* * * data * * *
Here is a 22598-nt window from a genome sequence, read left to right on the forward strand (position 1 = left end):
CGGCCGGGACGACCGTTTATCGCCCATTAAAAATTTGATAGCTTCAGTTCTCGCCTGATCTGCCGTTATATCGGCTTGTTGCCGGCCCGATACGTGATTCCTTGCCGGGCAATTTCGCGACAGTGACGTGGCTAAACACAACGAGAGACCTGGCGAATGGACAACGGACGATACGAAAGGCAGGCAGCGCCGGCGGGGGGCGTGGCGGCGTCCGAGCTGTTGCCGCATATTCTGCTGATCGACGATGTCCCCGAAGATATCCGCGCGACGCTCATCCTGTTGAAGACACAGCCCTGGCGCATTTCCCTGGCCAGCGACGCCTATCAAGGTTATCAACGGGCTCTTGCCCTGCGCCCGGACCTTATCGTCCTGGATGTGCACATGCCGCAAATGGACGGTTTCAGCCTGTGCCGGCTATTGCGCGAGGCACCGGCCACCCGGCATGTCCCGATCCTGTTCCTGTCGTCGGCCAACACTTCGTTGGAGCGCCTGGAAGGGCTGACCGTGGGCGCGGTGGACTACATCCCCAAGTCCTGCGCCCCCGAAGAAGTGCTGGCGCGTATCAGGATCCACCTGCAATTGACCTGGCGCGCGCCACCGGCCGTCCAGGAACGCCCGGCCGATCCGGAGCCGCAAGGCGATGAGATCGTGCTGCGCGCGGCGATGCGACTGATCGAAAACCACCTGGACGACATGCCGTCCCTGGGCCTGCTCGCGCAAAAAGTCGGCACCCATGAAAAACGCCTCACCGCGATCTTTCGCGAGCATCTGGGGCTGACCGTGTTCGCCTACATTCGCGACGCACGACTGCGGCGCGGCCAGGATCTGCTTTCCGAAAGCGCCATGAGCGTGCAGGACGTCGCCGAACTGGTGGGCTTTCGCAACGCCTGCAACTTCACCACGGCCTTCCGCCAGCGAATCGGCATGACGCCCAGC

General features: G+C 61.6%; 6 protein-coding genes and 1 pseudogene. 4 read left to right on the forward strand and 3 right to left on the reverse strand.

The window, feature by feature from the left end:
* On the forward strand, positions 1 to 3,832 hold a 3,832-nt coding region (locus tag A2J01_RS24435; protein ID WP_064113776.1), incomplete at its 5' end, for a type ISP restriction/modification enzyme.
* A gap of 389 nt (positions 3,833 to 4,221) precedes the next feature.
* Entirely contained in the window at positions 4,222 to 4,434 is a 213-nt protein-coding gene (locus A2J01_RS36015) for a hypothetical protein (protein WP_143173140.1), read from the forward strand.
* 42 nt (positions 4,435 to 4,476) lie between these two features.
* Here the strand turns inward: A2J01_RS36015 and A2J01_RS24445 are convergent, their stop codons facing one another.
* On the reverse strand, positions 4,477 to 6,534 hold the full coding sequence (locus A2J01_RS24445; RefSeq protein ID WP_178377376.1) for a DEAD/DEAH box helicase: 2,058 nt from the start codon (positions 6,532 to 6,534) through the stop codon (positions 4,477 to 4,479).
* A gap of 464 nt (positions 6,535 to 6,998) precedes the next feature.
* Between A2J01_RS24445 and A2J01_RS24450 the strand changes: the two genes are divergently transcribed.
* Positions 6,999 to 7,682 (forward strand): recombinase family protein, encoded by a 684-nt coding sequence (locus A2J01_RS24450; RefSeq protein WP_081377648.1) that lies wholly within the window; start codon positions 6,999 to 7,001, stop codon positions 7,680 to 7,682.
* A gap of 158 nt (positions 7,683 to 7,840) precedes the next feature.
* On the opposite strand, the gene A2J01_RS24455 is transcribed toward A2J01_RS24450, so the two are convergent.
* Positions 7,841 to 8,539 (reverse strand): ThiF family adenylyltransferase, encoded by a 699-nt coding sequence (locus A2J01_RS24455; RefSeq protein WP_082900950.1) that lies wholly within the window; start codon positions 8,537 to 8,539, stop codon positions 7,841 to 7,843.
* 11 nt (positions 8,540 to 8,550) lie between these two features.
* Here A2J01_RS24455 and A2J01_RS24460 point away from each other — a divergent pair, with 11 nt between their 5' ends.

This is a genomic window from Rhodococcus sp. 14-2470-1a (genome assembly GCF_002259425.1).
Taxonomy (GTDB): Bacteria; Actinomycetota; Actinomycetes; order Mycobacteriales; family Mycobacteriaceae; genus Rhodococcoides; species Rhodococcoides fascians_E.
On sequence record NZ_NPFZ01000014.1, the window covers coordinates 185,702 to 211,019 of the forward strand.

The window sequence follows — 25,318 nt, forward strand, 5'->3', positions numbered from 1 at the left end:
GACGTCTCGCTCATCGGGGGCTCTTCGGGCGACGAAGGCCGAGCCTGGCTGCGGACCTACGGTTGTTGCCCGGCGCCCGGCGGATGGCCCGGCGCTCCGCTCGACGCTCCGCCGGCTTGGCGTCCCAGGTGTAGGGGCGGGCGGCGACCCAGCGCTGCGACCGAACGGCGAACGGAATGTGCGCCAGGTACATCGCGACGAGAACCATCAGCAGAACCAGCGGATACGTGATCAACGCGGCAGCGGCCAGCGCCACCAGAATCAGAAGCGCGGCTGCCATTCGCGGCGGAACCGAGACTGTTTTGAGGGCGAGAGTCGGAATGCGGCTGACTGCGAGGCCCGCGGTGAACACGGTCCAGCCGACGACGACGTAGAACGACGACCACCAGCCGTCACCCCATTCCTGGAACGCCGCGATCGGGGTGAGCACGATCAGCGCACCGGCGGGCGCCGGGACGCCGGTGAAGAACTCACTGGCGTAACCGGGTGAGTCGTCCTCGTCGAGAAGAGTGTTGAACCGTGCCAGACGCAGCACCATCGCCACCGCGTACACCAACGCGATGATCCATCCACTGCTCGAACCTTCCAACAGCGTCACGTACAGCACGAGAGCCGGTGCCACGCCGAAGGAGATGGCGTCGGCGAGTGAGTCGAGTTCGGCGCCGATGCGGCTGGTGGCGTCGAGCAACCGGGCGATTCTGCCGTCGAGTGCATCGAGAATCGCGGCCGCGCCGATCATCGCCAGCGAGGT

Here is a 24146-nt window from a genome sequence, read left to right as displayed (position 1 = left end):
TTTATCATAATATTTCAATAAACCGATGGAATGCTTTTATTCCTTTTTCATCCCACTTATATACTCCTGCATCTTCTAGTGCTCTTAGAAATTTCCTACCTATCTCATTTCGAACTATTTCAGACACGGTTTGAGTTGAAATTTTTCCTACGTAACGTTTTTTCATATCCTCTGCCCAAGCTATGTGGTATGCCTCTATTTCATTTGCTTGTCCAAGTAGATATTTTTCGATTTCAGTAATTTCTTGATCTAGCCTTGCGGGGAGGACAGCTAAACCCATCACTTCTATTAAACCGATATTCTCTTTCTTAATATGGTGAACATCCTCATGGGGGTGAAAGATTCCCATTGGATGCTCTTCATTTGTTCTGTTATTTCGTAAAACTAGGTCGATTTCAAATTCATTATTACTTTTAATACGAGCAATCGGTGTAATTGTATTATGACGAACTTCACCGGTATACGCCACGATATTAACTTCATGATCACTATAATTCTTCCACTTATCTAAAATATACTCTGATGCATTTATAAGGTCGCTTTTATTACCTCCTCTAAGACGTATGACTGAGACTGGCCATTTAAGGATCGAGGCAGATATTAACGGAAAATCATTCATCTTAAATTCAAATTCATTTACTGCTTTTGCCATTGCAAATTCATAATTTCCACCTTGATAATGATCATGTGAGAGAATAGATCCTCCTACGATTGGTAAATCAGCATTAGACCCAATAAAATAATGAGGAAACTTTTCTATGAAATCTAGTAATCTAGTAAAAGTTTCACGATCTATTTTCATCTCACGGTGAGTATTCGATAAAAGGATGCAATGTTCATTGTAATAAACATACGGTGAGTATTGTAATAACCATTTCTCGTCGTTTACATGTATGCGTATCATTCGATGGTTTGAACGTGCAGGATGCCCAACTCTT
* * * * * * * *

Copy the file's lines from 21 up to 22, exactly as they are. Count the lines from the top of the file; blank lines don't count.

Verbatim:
On sequence record NZ_NPFZ01000014.1, the window covers coordinates 185,702 to 211,019 of the forward strand.

The window sequence follows — 25,318 nt, forward strand, 5'->3', positions numbered from 1 at the left end: